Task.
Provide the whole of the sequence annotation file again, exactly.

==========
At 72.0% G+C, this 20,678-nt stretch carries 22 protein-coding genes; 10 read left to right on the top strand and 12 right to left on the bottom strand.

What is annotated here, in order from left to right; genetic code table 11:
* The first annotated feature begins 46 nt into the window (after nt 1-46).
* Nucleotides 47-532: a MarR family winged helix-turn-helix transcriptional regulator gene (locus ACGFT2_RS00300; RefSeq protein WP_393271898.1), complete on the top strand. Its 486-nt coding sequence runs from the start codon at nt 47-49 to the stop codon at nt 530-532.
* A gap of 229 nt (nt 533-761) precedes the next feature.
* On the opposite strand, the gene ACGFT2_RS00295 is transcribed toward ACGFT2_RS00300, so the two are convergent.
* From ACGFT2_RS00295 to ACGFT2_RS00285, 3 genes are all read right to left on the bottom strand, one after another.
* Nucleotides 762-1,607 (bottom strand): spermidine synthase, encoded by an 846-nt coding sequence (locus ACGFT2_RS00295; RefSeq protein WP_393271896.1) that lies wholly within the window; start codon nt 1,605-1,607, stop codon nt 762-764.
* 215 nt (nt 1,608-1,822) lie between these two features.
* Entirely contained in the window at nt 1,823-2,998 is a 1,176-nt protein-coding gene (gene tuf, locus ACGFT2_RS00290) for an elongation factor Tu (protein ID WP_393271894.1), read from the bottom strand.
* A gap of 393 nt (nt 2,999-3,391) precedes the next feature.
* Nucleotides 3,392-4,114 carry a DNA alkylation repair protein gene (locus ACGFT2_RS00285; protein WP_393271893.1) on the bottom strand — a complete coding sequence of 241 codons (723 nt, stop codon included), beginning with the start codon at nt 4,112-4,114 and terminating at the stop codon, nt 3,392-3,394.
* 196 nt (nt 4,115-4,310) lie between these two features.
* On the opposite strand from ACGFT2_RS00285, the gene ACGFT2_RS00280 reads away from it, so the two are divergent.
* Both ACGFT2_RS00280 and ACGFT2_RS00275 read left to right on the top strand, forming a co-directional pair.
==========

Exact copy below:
At 72.0% G+C, this 20,678-nt stretch carries 22 protein-coding genes; 10 read left to right on the top strand and 12 right to left on the bottom strand.

What is annotated here, in order from left to right; genetic code table 11:
* The first annotated feature begins 46 nt into the window (after nt 1-46).
* Nucleotides 47-532: a MarR family winged helix-turn-helix transcriptional regulator gene (locus ACGFT2_RS00300; RefSeq protein WP_393271898.1), complete on the top strand. Its 486-nt coding sequence runs from the start codon at nt 47-49 to the stop codon at nt 530-532.
* A gap of 229 nt (nt 533-761) precedes the next feature.
* On the opposite strand, the gene ACGFT2_RS00295 is transcribed toward ACGFT2_RS00300, so the two are convergent.
* From ACGFT2_RS00295 to ACGFT2_RS00285, 3 genes are all read right to left on the bottom strand, one after another.
* Nucleotides 762-1,607 (bottom strand): spermidine synthase, encoded by an 846-nt coding sequence (locus ACGFT2_RS00295; RefSeq protein WP_393271896.1) that lies wholly within the window; start codon nt 1,605-1,607, stop codon nt 762-764.
* 215 nt (nt 1,608-1,822) lie between these two features.
* Entirely contained in the window at nt 1,823-2,998 is a 1,176-nt protein-coding gene (gene tuf, locus ACGFT2_RS00290) for an elongation factor Tu (protein ID WP_393271894.1), read from the bottom strand.
* A gap of 393 nt (nt 2,999-3,391) precedes the next feature.
* Nucleotides 3,392-4,114 carry a DNA alkylation repair protein gene (locus ACGFT2_RS00285; protein WP_393271893.1) on the bottom strand — a complete coding sequence of 241 codons (723 nt, stop codon included), beginning with the start codon at nt 4,112-4,114 and terminating at the stop codon, nt 3,392-3,394.
* 196 nt (nt 4,115-4,310) lie between these two features.
* On the opposite strand from ACGFT2_RS00285, the gene ACGFT2_RS00280 reads away from it, so the two are divergent.
* Both ACGFT2_RS00280 and ACGFT2_RS00275 read left to right on the top strand, forming a co-directional pair.